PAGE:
1138 Views
  1. Eden Badertscher
  2. http://ltd.edc.org/people/eden-badertscher
  3. Senior Research Scientist
  4. Presenter’s NSFRESOURCECENTERS
  5. Education Development Center (EDC)
  1. Stan Andrisse
  2. https://www.fromprisoncellstophd.org
  3. Executive Director
  4. Presenter’s NSFRESOURCECENTERS
  5. From Prison Cells to PhDs
  1. Rich Milner
  2. Cornelius Vanderbilt Endowed Chair of Education, Professor of Education
  3. Presenter’s NSFRESOURCECENTERS
  4. Initiative for Race Research and Justice
  1. Syrita Steib
  2. https://or-nola.org/syrita-steib-martin
  3. Executive Director
  4. Presenter’s NSFRESOURCECENTERS
  5. Operation Restoration
  1. Jill Stockwell
  2. https://mcgraw.princeton.edu/people/jill-stockwell
  3. Director
  4. Presenter’s NSFRESOURCECENTERS
  5. Princeton University
Presenters’
Choice

NSF INCLUDES Alliance: STEM Opportunities in Prison Settings (STEM-OPS)

NSF Awards: 1931045

2020 (see original presentation & discussion)

Grades 9-12, Undergraduate, Adult learners

Supporting STEM education in prisons and broadening participation in STEM careers are tightly interconnected. People in prison are an essential population the INCLUDES network strives to engage in STEM fields. Currently, however, opportunities for STEM education in prisons are rarely available, which deprives the STEM workforce of invaluable talent and extends the pattern of marginalization experienced by underserved populations. The newly formed collective impact Alliance: STEM Opportunities in Prison Settings (STEM-OPS) asserts that: All persons impacted by the carceral system are able, and encouraged, to pursue culturally responsive and equitable high-quality STEM education and careers.The primary partners of STEM-OPS are Princeton University's Prison Teaching Initiative, From Prison Cells to PhD, Vanderbilt University, Operation Restoration, and Education Development Center. The value of education in the prison setting and throughout re-entry has repeatedly been demonstrated. Over the next 5 years and beyond, STEM-OPS will work to transform access to STEM education in correctional facilities, and throughout re-entry, such that courses are accessible and rigorous, and students see themselves as successful scientists, mathematicians, computer scientists, or engineers. STEM-OPS will facilitate this by bringing together partner networks and individuals, particularly those who have been directly impacted by the carceral system, to develop solutions to these pressing challenges.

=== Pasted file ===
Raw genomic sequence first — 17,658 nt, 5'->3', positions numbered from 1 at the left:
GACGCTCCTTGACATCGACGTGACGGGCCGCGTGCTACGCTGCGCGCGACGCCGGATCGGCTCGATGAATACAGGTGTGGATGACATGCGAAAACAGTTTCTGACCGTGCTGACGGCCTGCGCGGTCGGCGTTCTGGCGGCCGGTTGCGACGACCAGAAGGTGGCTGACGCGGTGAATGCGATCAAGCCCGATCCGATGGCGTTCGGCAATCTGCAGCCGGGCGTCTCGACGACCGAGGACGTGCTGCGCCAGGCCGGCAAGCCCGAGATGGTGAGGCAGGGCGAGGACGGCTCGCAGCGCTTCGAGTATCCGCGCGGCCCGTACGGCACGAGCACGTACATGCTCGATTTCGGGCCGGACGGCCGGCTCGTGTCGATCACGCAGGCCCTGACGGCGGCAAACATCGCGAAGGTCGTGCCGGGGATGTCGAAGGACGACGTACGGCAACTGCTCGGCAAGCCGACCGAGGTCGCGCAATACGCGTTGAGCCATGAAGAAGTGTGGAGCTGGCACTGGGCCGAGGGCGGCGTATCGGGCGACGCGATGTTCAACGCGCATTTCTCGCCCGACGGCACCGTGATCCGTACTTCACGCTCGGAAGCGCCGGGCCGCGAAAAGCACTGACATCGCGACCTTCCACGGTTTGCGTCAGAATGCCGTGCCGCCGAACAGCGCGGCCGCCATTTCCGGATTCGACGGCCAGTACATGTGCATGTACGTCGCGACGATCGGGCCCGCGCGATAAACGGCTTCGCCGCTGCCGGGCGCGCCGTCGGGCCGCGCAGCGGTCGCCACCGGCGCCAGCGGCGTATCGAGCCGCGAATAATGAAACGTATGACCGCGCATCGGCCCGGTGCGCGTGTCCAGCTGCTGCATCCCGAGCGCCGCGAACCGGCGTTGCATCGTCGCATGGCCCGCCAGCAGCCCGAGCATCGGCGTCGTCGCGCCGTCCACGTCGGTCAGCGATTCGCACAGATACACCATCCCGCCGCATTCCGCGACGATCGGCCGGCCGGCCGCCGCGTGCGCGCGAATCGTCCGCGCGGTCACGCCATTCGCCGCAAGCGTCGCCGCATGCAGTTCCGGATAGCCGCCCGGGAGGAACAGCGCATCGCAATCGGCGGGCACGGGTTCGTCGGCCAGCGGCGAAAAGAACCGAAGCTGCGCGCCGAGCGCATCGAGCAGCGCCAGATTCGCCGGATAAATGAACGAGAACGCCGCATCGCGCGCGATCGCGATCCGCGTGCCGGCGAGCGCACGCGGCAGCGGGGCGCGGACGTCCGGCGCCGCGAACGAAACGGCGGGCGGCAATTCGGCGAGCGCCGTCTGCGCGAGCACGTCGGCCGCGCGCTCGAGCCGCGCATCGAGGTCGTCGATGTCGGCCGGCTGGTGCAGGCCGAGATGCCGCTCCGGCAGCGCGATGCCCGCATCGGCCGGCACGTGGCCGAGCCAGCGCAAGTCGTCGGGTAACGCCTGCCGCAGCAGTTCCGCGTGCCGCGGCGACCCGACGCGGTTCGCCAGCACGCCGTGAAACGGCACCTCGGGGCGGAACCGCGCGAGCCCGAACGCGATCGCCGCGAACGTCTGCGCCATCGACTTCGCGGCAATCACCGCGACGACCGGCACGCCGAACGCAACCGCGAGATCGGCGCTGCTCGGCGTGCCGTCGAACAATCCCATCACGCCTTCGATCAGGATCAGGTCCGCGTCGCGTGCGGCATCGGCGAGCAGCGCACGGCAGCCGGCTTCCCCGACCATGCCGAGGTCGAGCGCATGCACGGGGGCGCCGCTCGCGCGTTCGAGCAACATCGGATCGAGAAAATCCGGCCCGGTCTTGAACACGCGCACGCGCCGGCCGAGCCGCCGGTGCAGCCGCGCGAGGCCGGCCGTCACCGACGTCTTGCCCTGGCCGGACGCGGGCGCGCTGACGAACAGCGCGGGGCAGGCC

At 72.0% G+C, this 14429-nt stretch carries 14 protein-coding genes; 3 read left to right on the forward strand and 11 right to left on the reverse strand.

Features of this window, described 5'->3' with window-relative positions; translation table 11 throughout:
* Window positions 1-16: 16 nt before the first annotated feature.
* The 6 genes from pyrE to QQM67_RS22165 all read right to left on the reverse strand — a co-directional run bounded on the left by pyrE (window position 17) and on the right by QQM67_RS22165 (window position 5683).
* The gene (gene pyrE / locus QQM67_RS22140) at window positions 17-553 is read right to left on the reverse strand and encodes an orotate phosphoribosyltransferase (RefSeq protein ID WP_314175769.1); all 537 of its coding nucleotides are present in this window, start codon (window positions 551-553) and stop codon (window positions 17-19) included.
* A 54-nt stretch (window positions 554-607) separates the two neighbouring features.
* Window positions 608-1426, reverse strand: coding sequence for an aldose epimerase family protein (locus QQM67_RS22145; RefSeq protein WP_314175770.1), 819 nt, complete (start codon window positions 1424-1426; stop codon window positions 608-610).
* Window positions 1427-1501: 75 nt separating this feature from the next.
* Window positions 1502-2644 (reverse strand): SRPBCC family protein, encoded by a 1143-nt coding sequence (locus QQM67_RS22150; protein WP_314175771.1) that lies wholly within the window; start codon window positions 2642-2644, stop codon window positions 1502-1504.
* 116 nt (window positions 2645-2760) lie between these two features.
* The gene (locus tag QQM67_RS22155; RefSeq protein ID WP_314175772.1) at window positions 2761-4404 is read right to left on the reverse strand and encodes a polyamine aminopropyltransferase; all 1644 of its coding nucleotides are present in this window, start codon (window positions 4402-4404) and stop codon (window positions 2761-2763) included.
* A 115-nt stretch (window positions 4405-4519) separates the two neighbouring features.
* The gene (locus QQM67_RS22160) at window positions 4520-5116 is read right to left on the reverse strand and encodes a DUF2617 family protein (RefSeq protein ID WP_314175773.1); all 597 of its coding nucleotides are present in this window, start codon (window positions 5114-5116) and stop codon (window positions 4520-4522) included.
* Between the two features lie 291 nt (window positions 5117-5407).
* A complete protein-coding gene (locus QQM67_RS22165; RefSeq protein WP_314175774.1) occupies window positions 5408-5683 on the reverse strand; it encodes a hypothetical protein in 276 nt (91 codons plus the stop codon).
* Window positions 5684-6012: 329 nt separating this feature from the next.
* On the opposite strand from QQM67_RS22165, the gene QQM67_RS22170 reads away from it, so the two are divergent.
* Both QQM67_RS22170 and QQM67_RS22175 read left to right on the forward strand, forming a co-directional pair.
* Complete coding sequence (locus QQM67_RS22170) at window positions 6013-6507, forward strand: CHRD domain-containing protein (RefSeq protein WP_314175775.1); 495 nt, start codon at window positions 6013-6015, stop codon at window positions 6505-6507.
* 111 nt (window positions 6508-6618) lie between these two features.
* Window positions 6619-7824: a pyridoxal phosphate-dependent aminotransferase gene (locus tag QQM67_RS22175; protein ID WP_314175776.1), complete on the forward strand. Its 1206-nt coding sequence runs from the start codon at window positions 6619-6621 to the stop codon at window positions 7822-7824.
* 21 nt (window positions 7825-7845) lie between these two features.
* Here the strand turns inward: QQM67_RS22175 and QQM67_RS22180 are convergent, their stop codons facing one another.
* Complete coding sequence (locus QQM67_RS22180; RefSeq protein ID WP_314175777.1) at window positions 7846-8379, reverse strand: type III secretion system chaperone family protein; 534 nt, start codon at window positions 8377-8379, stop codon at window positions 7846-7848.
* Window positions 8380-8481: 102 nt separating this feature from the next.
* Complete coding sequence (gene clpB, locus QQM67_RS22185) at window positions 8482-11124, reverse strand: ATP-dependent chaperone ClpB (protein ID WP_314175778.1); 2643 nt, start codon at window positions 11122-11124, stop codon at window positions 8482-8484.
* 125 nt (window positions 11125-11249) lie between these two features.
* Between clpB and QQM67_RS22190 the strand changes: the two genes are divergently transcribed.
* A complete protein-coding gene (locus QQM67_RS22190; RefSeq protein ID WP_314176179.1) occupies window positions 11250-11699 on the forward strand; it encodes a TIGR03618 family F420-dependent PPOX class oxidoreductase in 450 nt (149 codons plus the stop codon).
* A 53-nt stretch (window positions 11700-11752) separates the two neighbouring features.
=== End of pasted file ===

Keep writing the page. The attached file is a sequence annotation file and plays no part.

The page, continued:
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Original Discussion from the 2020 STEM For All Video Showcase
  • Icon for: Eden Badertscher

    Eden Badertscher

    Lead Presenter
    Senior Research Scientist
    May 4, 2020 | 01:54 p.m.

    Welcome to STEM-OPS! We are excited to engage in discussions with you around the accessibility of STEM education and careers for all those who are impacted by the carceral system. Many people impacted by this system have been repeatedly underserved in most other systems (school, health, socio-economic, career, social, etc.). The work presented here aims to change access to STEM for a group of exceptionally talented, insightful and resilient people whose contributions would enhance and further humanize the STEM disciplines.  

    If you have any questions please let us know. Also, feel free to also share your thoughts about what challenges or obstacles you see, that we can tackle together, to providing equitable access to high quality STEM education and careers. 

     
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    Discussion is closed. Upvoting is no longer available

    Jennifer Ward
    Tenaj Moody
    Stan Andrisse
  • Icon for: Alvir Sangha

    Alvir Sangha

    Graduate Student
    May 5, 2020 | 03:01 a.m.

    Thank you for sharing your interesting project! I am curious as to what STEM topics are taught/introduced to the incarcerated students? Also, who are teaching these students? Does providing STEM related opportunities ignite students want to pursue STEM after incarceration? What are some changes seen in how they view science?